Benjamin Franklin Papers

From Benjamin Franklin to William Carmichael, 12 April 1781

To William Carmichael

ALS (draft)6 and copy: Library of Congress

Passy, April 12. 1781

Dear Sir,

I received your Favour7 by M. Cabarrus, & should have been glad if I could have rendred him any Service here. He appears an amiable Man, and expert in Affairs.— I have also your obliging Letters of the 28th of February and the 12th & 30th of March. I thank you much for your friendly Hints of the Operations of my Enemies, and of the means I might use to defeat them. Having in view at present no other Point to gain but that of Rest, I do not take their Malice so much amiss, as it may farther my Project, and perhaps be of some Advantage to you. Lee and Izard are open & so far honourable8 Enemies, the Adams’s, if Enemies, are more cover’d. I never did any of them the least Injury, and can conceive no other Source of their Malice but Envy. To be sure, the excessive Respect shown me here by all Ranks of People, & the little Notice taken of them, was a mortifying Circumstance, but it was what I could neither prevent or remedy.9 Those who feel Pain at seeing others enjoy Pleasure, and are unhappy because others are happy, must meet daily with so many Causes of Torment, that I conceive them to be already in a State of Damnation, and on that Account1 I ought if I could to drop all Resentment with regard to those two Gentlemen. But I cannot help being concern’d at the Mischief their ill Tempers will be continually doing in our publick Affairs, whenever they have any Concern in them.

I remember the Maxim you mention of Charles V. yo y el Tiempo; and have somewhere met with an Answer to it in this Distich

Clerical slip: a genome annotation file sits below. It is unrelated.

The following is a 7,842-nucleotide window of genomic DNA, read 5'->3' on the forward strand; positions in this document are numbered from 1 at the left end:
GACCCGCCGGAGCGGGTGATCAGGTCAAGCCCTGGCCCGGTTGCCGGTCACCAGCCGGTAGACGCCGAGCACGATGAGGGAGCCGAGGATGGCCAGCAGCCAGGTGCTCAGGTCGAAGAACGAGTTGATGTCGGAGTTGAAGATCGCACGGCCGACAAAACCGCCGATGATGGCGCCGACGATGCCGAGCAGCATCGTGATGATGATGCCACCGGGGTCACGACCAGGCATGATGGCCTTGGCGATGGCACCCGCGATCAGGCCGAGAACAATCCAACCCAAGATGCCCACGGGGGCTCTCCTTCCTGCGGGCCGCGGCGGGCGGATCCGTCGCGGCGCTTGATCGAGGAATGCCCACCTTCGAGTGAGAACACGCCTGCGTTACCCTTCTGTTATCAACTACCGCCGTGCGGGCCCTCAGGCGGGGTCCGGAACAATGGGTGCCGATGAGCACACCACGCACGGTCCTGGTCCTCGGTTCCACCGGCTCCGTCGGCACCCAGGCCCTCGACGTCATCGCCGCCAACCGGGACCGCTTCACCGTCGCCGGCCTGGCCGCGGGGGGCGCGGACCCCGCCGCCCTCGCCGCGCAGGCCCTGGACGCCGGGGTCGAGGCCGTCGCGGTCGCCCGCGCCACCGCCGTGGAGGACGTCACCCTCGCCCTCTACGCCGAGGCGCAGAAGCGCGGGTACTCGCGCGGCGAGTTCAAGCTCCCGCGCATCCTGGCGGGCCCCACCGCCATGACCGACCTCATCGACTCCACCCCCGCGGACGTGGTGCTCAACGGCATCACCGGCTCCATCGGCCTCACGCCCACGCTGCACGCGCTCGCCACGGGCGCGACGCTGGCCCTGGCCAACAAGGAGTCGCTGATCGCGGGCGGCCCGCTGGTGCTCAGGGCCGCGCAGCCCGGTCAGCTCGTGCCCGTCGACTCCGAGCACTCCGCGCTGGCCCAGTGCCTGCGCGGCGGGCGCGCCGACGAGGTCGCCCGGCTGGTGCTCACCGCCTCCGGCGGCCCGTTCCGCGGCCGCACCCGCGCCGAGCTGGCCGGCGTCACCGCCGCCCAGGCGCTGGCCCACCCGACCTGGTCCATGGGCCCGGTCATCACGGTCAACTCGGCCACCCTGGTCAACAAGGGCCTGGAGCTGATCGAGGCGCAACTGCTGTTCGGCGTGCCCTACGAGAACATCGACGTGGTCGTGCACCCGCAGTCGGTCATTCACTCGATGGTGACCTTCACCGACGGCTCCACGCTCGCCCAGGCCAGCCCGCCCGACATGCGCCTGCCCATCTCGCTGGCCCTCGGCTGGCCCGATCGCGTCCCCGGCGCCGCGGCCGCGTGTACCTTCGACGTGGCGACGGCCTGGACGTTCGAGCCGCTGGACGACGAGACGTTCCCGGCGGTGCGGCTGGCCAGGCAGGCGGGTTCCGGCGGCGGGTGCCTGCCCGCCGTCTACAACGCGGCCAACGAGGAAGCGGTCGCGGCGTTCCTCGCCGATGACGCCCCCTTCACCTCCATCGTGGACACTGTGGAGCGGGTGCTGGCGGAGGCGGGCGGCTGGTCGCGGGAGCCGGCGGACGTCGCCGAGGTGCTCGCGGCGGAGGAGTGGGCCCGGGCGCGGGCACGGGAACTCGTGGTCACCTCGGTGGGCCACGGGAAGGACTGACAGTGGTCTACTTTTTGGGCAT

I and Time ’gainst any two.

Chance & I ’gainst Time and you.2

and I think the Gentlemen you have at present to deal with, would do wisely to guard a little more against certain Chances—

The Price of the Bibliotheca Hispana is too high for me. I thank you for the Gazettes you sent me by the Ambassadors Courier. I received none by the last. I shall be exceeding glad to receive the Memoires of the Sociedad Economica and the Works on Political Oeconomy of its Founder.— The Prince of Maceran, with several other Persons of his Nation, did me honour of breakfasting with me on Monday last, when I presented the Compliments you chargd me with.

Mr Cumberland has not yet arriv’d at Paris as far as I have heard.

The Discontents in our Army have been quieted. There was in them not the least Disposition of revolting to the Enemy.

I thank you for the Maryland Captain’s News, which I hope will be confirmed. They have heard something of it in England, as you will see by the Papers, and are very uneasy about it, as well as about their News from the East Indies.3

Neither Mr Jay’s Letter or yours mention any thing of my Paying the Courier, any Money. He speaks of wanting 50 Louis. I suppose I must give him some part if not the whole.— I am ever, my dear Friend, Yours affectionately


[Note numbering follows the Franklin Papers source.]

6We have restored some passages and words which were lined through by WTF, but are in the copy. For WTF’s version of this letter see William Temple Franklin, ed., Private Correspondence of Benjamin Franklin … (2 vols., London, 1833), I, 71–3. We note below the most significant deletions made by BF himself.

7Of Feb. 6. It is above, as are the letters acknowledged by BF below.

8BF first wrote “commendable”.

9BF has crossed out the following passage, “It is Nature that makes us Suffer when we see Fellow Creatures in Misfortune; And this Sensibility is commendable, as it produces beneficial Effects to others by procuring their Relief, and it gives Pleasure to ourselves when we can be the Instruments. But”.

1Instead of the preceding three words BF first wrote, “as far as the Malice of Izard & Lee relates to me am dispos’d.”

2See Carmichael’s Feb. 28 letter.

3Tarleton’s defeat at Cowpens was reported in the Apr. 2 issue of the London Courant, and Westminster Chronicle. Five days earlier the newspaper had reported the defeat of Maj. Gen. Hector Munro by Hyder Ali, the ruler of Mysore, jeopardizing British control of the Carnatic. This had occurred on Sept. 10, 1780: H.C. Wylly, “Primus in Indis”: a Life of Lieutenant-General Sir Eyre Coote, K.B. … (Oxford, 1922), pp. 185–7.

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